There is a feeling of trying a little too hard with the above statements. A petulant breath? Travelling markedly? I don't really see how such things work, and in fact they just get in the way. I certainly know what you are trying to say, but you're force-feeding us here rather than letting the writing do the work. And with what you have already explained to us, through very good writing, it means you don't need these misplaced adverbs and forceful pointers. The best example of this is when you describe Bellari as a shadowy figure. We already know this. We know because you have told us through his actions and traits, in the way he treats Audrey (the hand on his shoulder, the dialogue). We gauge so much from the small things that 'shadowy, empowered figure' becomes irrelevant, too confirmatory.

This is my only real suggestion, then: cut out the adverbs, reduce the leading words in your narrative, and let your otherwise very good characterisation do the work. You know, a 'smile' from Karthago is much more effective than a 'sly smile'.


Small errors:

the contrast as striking as if he had been slapped.

I see the contrast but I don't see the simile. We need a 'by' here, no? As if he had been slapped by... a lace-gloved hand?

This was an assembly of gods, women, too beautiful, men, to alluring for the usual mortal to withstand.

I like this sentence a lot, but I think it's somewhat clunky. Perhaps: This was an assembly of gods: men and women too beautiful, too alluring for the usual mortal to withstand.

He ripped his eyes from Andrew and (directly) them firmly toward the door


Anyway, enough from me. I enjoyed it a great deal, Jill, and all the things I've highlighted that didn't quite ring true for me are actually small matters, and don't detract from the menacing, gothic undertone you offer us. I enjoyed all the characters (and yes, Audrey was perhaps whiny and I didn't sympathise with him, but you don't always have to), the milieu, the easy dialogue and the generally good narrative.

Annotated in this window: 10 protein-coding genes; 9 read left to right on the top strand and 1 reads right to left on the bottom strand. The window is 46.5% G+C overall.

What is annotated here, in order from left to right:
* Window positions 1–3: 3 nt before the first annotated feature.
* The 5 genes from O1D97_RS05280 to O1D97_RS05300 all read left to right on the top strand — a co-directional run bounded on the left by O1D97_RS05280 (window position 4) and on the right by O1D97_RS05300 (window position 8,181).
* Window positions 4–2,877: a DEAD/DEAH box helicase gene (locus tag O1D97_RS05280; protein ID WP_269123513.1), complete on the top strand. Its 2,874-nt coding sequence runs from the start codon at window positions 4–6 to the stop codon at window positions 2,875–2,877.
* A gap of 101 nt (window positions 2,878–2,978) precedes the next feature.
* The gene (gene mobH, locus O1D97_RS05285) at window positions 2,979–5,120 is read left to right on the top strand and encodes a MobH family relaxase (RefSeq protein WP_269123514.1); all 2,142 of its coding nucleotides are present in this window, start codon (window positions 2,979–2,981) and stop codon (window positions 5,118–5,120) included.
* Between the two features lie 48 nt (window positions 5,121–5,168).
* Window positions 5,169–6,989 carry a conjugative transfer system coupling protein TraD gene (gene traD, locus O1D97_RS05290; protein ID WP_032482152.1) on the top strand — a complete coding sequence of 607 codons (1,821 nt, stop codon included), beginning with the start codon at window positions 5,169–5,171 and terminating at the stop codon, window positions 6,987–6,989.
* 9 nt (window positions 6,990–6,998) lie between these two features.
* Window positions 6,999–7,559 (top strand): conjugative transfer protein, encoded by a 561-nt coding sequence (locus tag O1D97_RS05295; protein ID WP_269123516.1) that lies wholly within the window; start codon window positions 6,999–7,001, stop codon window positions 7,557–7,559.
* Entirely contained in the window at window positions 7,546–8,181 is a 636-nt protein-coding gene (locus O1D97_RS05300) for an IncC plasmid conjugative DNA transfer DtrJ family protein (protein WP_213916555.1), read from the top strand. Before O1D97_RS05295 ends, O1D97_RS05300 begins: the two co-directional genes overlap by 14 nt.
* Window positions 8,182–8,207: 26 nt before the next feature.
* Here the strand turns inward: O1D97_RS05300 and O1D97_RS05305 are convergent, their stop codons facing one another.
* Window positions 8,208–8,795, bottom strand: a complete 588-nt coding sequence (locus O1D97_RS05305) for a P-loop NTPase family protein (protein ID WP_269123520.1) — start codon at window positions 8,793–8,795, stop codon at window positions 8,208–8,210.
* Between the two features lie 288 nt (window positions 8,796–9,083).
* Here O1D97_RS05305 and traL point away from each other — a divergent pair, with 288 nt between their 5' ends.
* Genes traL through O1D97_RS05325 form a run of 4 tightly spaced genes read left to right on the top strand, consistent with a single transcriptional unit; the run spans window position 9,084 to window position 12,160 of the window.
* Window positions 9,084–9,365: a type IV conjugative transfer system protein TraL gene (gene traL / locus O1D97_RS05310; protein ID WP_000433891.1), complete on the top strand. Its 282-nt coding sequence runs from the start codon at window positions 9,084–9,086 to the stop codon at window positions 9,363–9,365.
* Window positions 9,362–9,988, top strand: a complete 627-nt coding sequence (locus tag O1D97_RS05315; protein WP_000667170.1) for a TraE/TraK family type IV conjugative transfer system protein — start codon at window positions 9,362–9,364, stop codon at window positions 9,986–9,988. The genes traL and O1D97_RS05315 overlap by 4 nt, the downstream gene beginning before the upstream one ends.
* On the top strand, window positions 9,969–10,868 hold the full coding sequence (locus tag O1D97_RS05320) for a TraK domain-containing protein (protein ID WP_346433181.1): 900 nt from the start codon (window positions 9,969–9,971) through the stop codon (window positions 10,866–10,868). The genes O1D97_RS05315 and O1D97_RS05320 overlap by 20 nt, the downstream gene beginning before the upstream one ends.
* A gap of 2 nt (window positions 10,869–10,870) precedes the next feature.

Well done, and good luck with the publication. (Do you have any update for us?)

Kind regards,

Chaeronia
'There's a vampire, dad. It's trying to get me.'
'I know, son,' he said softly. 'I saw it.'
'You saw it?'
'Yeah. I broke its bloody neck. I won't have no vampires in my house.'
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Postby SirJill » Thu Dec 28, 2006 9:18 pm

I would like to thank everyone for their comments, both good and bad. I'm still working on it...and kind of banging my head against the wall in a few places, but I'm glad those of you who enjoyed it...enjoyed it and those of you who didn't...well, I'm sorry. Thank you for reading, nonetheless.

Jill
"I want to sit down, every day at my piano and write a song that people will listen to and remember. And do the same thing--for the rest of my life."

--Johnny Can't Decide, Tick, tick...Boom! by Jonathan Larson
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Postby clknaps » Sun Jan 28, 2007 3:34 am

Before I offer my comments I'd just like to ask (and it's a question that has been raised before), when looking to publish a piece do you know if it's good etiquette to offer it up to public view beforehand, on a forum such as this or Myspace etc? The way I understand it, publications usually like to have first and unique rights. I was wondering, therefore, if posting here on SV might be a detriment to getting this published before you even begin.

Mods, Master, what is the final word on this? I've seen this referred to in a few posts, but I don't think it was resolved in anyway. Is it illegal, or perhaps just not a good idea, to post stories here you might want to publish later? Thanks!

Jill- How is this going? Please update us and let me know if you still want critic on this piece.
Thanks, CLK